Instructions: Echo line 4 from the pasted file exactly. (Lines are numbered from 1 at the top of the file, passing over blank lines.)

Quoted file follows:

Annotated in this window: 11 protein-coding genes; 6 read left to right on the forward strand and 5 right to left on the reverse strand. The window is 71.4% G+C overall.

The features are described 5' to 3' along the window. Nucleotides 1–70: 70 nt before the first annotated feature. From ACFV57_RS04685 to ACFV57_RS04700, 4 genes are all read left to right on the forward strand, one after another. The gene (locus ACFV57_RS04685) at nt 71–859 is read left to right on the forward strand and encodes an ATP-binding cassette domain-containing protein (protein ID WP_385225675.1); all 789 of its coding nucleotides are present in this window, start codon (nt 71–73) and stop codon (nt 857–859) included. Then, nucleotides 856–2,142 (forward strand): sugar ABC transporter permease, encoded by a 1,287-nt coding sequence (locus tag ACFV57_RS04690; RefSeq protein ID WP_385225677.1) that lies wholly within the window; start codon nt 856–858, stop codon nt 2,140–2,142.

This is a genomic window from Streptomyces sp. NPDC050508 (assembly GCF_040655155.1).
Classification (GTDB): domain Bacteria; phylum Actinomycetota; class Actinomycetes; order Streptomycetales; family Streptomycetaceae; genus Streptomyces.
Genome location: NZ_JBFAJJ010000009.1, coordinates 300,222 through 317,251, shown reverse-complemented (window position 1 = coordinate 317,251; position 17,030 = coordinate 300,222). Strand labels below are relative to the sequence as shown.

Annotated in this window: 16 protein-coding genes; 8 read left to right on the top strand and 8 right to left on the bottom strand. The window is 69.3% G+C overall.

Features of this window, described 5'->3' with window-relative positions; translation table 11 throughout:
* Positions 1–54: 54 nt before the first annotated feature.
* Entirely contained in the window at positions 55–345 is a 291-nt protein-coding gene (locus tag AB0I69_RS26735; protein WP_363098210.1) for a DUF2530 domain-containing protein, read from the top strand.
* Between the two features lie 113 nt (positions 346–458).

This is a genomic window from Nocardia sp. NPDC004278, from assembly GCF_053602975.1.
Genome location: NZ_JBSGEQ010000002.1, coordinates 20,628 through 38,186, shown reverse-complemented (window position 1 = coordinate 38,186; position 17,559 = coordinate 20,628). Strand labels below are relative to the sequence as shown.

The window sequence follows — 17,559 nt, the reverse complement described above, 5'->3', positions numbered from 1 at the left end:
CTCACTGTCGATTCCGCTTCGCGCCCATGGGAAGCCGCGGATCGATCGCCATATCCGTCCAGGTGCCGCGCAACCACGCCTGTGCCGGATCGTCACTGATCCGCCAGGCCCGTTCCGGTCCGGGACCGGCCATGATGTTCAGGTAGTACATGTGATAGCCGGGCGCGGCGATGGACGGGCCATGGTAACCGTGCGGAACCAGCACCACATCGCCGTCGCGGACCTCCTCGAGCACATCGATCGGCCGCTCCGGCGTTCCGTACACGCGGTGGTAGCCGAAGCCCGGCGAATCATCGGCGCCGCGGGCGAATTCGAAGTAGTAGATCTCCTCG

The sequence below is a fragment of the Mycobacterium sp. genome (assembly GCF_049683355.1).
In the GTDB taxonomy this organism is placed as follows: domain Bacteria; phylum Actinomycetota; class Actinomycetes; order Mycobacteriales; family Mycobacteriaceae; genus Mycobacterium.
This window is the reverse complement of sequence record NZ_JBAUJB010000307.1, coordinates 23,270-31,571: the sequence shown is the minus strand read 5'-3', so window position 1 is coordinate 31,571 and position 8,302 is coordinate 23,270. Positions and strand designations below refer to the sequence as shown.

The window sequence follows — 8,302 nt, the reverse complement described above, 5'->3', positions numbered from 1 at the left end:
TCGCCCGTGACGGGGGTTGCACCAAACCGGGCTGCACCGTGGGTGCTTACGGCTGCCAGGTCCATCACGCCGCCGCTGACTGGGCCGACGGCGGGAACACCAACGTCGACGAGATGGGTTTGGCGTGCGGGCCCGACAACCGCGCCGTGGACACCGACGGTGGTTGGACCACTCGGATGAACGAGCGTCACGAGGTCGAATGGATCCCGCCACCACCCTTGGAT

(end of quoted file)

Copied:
Classification (GTDB): domain Bacteria; phylum Actinomycetota; class Actinomycetes; order Streptomycetales; family Streptomycetaceae; genus Streptomyces.